Policy experts across the political spectrum are sounding the alarm on how private equity (PE) is manipulating the independent dispute resolution (IDR) process under the No Surprises Act (NSA). As a result, concerns are mounting that the now-expansive IDR process could be ripe for misuse.

  • The Commonwealth Fund: “In the first half of 2023, 288,000 new IDR cases were filed, well above the 200,000 cases in all of 2022. Both numbers far exceeded the government’s estimate of 17,000 cases per year. … In the second quarter of 2023, four organizations accounted for about two-thirds of all cases. All four are backed by PE, some with a pre-NSA history of exploiting surprise billing as a business strategy.”
  • Paragon Health Institute: “In addition to an overwhelming flood of cases, the selected prices are much higher than expected. … the median IDR decision is nearly four times what Medicare would pay and the median decision is at least 50% higher than historical mean in-network commercial prices.”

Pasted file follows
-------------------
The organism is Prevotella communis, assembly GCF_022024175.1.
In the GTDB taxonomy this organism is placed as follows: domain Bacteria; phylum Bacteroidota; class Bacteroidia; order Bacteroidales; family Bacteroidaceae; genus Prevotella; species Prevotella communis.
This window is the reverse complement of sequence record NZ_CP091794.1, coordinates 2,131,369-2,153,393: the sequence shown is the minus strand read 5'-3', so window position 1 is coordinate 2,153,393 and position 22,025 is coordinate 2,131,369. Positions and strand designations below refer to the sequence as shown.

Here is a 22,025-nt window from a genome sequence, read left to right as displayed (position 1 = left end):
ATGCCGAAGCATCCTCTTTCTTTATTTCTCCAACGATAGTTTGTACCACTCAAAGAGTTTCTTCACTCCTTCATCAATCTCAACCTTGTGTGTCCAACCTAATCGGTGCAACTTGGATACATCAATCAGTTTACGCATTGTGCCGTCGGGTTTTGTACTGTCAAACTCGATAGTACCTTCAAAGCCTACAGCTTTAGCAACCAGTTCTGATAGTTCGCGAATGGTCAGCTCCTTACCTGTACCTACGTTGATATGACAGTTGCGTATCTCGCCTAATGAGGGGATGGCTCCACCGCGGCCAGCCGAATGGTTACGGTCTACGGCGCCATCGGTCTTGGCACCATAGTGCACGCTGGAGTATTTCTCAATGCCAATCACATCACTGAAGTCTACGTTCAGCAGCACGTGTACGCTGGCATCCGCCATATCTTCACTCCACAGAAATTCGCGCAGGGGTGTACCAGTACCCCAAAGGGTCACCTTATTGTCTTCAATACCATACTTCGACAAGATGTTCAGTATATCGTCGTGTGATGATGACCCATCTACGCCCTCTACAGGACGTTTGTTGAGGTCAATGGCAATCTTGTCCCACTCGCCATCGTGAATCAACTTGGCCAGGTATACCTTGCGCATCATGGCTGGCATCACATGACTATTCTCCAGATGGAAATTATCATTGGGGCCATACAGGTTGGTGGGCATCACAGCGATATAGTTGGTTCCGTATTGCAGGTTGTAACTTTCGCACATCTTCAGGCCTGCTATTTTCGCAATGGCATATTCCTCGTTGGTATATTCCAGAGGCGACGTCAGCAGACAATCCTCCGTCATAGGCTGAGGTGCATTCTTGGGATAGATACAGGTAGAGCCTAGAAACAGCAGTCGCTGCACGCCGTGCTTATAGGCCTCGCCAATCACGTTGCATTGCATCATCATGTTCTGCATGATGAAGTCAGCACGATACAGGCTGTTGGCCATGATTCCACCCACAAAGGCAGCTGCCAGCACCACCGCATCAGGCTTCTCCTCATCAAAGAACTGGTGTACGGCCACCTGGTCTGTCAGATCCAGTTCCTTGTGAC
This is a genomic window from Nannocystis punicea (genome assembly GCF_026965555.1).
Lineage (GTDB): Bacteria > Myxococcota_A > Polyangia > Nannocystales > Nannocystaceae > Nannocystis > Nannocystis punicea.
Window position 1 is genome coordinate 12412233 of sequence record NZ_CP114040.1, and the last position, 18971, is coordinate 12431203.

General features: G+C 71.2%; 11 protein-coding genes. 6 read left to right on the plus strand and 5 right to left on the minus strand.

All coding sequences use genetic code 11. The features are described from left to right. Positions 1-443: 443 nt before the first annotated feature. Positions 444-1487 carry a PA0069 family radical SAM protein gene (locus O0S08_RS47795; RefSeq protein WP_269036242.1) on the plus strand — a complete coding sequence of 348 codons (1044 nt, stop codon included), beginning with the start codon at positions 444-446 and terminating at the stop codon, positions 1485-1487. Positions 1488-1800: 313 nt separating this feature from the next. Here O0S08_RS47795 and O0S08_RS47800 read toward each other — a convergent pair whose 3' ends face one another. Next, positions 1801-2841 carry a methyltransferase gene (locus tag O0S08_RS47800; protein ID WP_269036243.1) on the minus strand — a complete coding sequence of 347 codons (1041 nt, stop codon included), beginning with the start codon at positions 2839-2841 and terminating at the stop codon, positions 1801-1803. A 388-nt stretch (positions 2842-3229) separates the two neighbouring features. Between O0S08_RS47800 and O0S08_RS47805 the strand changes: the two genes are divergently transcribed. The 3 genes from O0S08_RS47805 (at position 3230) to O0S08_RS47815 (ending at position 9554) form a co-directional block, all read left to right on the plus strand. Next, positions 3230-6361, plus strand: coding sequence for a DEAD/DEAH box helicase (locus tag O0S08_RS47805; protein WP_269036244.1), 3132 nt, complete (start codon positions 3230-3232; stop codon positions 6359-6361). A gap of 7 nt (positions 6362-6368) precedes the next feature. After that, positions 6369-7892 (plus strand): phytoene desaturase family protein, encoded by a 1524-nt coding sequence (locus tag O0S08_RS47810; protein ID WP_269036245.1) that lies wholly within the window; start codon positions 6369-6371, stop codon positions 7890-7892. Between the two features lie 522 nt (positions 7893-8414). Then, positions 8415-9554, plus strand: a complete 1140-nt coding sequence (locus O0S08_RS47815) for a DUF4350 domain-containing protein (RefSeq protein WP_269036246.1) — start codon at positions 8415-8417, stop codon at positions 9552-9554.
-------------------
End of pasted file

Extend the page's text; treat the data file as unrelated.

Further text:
• The Brookings Institute: “These outcomes reflect the fact that providers are submitting relatively high offers and that IDR entities are selecting the provider’s offer more than three-quarters of the time. And they contrast with Congressional Budget Office projections that outcomes would hew close to prior in-network rates.”
  • Health Affairs: “PE has aggressively pursued strategies to increase payments for hospital-based out-of-network physician practices despite NSA curbs. …This evidence suggests that PE-practice owners may be using the IDR process to skirt Congress’ intent for the NSA, leading to higher overall commercial market spending.”

Implementation of the No Surprises Act got off to a strong start in 2023 by preventing more than 1 million surprise bills per month. But pending lawsuits from out-of-network providers and PE-backed doctors threaten its future, and patients are taking note. Morning Consult recently released new data showing that three in four voters are concerned about these pending lawsuits and worry they could weaken the critical patient protections that stop surprise bills from reaching patients in the first place.